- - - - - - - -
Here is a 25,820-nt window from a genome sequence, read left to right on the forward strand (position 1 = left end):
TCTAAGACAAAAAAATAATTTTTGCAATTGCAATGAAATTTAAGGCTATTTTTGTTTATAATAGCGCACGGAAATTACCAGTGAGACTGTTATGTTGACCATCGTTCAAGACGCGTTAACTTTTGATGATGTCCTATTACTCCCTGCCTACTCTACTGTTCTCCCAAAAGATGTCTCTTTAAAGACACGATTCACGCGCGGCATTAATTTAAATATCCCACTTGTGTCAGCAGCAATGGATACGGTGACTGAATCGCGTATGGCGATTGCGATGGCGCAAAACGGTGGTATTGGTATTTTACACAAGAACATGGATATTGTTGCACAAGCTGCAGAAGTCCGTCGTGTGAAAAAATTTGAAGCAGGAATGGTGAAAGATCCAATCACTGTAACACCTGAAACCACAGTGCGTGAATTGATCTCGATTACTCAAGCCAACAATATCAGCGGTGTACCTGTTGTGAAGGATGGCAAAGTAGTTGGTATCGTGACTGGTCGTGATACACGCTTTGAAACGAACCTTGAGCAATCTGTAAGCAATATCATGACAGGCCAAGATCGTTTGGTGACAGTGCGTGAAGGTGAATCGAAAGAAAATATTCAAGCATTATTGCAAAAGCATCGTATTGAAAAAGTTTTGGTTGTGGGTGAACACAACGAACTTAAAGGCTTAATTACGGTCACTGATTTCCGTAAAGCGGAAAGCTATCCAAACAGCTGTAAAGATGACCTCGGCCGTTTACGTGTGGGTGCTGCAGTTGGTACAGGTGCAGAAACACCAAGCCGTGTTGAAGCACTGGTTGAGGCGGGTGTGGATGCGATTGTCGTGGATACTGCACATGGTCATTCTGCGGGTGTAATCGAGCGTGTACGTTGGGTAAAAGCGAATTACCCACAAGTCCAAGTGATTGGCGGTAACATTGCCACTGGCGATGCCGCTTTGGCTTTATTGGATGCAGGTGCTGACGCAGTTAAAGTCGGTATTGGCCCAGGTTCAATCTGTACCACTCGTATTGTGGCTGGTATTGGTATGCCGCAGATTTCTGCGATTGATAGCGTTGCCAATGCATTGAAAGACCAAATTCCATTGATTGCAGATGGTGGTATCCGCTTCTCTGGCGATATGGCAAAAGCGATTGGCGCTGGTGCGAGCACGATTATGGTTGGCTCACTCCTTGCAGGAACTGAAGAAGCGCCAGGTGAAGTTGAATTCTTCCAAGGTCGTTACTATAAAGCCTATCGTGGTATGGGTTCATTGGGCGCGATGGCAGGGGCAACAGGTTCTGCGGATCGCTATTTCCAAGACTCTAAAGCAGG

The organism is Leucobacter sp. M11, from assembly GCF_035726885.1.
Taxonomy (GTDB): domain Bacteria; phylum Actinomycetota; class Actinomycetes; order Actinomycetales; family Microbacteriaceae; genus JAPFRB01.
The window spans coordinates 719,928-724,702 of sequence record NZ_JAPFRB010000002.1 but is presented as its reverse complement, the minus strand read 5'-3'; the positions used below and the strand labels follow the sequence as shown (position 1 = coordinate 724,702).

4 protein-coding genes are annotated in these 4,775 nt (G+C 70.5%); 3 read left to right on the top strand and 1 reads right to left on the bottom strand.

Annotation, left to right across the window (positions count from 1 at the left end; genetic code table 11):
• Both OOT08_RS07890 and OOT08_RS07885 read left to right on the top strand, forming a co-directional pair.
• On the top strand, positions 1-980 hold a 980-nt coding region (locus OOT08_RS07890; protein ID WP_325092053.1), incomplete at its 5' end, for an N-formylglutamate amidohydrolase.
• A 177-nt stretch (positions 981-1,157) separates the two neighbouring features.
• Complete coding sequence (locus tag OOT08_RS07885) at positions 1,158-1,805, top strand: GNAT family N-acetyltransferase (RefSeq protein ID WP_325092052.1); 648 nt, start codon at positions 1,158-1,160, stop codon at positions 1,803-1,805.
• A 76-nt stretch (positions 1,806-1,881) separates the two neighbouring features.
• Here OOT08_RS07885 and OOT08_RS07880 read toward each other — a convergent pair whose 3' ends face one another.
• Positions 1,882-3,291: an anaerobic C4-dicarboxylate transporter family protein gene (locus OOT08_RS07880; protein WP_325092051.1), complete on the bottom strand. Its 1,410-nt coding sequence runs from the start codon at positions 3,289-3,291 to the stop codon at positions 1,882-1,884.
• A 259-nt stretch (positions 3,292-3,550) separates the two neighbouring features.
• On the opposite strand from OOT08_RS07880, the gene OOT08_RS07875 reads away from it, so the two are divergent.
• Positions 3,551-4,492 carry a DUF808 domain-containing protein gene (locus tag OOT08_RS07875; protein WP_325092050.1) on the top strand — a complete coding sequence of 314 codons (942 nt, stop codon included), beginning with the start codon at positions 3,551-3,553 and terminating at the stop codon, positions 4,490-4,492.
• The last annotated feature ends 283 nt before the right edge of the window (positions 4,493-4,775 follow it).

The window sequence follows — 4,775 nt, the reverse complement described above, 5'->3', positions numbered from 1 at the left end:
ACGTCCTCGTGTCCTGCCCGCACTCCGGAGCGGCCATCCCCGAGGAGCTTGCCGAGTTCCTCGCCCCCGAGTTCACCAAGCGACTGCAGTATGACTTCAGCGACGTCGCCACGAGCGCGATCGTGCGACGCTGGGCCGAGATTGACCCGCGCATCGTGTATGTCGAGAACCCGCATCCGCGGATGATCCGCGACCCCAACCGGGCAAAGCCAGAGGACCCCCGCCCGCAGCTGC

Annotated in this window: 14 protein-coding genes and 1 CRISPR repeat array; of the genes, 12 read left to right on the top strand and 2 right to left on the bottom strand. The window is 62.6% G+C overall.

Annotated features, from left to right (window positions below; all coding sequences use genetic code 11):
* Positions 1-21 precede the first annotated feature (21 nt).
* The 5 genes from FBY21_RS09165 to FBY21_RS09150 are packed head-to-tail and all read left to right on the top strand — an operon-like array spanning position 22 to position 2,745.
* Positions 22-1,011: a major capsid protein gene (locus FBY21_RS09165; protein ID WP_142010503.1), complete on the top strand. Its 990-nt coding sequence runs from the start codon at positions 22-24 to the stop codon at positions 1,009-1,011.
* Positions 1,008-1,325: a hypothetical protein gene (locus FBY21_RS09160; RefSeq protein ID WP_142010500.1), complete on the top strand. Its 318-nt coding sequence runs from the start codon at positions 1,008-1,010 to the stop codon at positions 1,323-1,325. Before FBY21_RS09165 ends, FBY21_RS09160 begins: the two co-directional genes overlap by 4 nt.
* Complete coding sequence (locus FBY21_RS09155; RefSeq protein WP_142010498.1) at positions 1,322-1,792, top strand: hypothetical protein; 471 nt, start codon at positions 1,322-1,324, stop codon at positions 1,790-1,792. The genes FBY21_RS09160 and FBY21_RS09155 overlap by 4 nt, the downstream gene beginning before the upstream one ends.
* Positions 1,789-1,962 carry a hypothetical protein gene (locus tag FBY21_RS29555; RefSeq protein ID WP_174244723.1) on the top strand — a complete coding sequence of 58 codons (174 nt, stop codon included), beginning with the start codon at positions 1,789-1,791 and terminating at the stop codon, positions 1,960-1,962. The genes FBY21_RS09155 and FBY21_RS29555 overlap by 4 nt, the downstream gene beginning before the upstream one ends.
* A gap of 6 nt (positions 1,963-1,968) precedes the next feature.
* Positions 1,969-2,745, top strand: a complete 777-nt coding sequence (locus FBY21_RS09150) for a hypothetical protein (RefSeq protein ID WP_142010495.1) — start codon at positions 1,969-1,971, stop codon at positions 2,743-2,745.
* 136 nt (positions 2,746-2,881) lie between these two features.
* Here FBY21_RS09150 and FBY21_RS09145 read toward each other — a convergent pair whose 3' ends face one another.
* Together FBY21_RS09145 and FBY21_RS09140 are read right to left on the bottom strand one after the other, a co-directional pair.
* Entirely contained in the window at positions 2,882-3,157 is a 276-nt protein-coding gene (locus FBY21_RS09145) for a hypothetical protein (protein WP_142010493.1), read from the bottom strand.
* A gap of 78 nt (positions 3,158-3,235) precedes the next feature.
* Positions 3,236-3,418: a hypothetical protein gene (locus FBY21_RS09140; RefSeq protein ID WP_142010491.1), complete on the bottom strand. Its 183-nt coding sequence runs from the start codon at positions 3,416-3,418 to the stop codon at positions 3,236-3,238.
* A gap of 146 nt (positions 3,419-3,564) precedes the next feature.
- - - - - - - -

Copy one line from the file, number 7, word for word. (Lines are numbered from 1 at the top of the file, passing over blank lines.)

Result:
Annotation, left to right across the window (positions count from 1 at the left end; genetic code table 11):